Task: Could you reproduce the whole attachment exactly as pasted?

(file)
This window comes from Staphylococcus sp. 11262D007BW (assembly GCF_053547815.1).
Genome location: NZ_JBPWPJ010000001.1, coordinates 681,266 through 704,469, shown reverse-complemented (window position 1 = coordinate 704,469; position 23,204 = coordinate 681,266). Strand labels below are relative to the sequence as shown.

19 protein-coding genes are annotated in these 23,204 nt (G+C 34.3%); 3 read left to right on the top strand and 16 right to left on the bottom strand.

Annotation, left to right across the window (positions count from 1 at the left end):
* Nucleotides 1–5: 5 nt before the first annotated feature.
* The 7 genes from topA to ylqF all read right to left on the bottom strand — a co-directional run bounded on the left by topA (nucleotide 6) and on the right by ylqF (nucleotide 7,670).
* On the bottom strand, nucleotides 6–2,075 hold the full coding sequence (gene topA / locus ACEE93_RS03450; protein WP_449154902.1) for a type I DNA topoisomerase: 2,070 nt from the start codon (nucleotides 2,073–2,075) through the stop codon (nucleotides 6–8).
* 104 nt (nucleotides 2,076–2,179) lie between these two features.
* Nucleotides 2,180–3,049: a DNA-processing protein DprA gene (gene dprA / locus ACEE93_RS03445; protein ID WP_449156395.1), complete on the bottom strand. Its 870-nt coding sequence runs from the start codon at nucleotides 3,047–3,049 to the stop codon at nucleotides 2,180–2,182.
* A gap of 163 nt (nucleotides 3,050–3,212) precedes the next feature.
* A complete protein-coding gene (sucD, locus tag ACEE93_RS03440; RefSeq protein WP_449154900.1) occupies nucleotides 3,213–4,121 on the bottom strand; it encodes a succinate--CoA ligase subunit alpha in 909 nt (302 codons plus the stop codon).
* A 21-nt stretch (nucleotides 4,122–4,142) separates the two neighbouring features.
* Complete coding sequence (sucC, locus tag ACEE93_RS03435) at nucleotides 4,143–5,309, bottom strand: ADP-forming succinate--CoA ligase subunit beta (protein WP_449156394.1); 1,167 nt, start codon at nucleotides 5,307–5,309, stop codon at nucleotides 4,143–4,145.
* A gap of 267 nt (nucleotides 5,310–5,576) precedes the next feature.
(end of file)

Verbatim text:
This window comes from Staphylococcus sp. 11262D007BW (assembly GCF_053547815.1).
Genome location: NZ_JBPWPJ010000001.1, coordinates 681,266 through 704,469, shown reverse-complemented (window position 1 = coordinate 704,469; position 23,204 = coordinate 681,266). Strand labels below are relative to the sequence as shown.

19 protein-coding genes are annotated in these 23,204 nt (G+C 34.3%); 3 read left to right on the top strand and 16 right to left on the bottom strand.

Annotation, left to right across the window (positions count from 1 at the left end):
* Nucleotides 1–5: 5 nt before the first annotated feature.
* The 7 genes from topA to ylqF all read right to left on the bottom strand — a co-directional run bounded on the left by topA (nucleotide 6) and on the right by ylqF (nucleotide 7,670).
* On the bottom strand, nucleotides 6–2,075 hold the full coding sequence (gene topA / locus ACEE93_RS03450; protein WP_449154902.1) for a type I DNA topoisomerase: 2,070 nt from the start codon (nucleotides 2,073–2,075) through the stop codon (nucleotides 6–8).
* 104 nt (nucleotides 2,076–2,179) lie between these two features.
* Nucleotides 2,180–3,049: a DNA-processing protein DprA gene (gene dprA / locus ACEE93_RS03445; protein ID WP_449156395.1), complete on the bottom strand. Its 870-nt coding sequence runs from the start codon at nucleotides 3,047–3,049 to the stop codon at nucleotides 2,180–2,182.
* A gap of 163 nt (nucleotides 3,050–3,212) precedes the next feature.
* A complete protein-coding gene (sucD, locus tag ACEE93_RS03440; RefSeq protein WP_449154900.1) occupies nucleotides 3,213–4,121 on the bottom strand; it encodes a succinate--CoA ligase subunit alpha in 909 nt (302 codons plus the stop codon).
* A 21-nt stretch (nucleotides 4,122–4,142) separates the two neighbouring features.
* Complete coding sequence (sucC, locus tag ACEE93_RS03435) at nucleotides 4,143–5,309, bottom strand: ADP-forming succinate--CoA ligase subunit beta (protein WP_449156394.1); 1,167 nt, start codon at nucleotides 5,307–5,309, stop codon at nucleotides 4,143–4,145.
* A gap of 267 nt (nucleotides 5,310–5,576) precedes the next feature.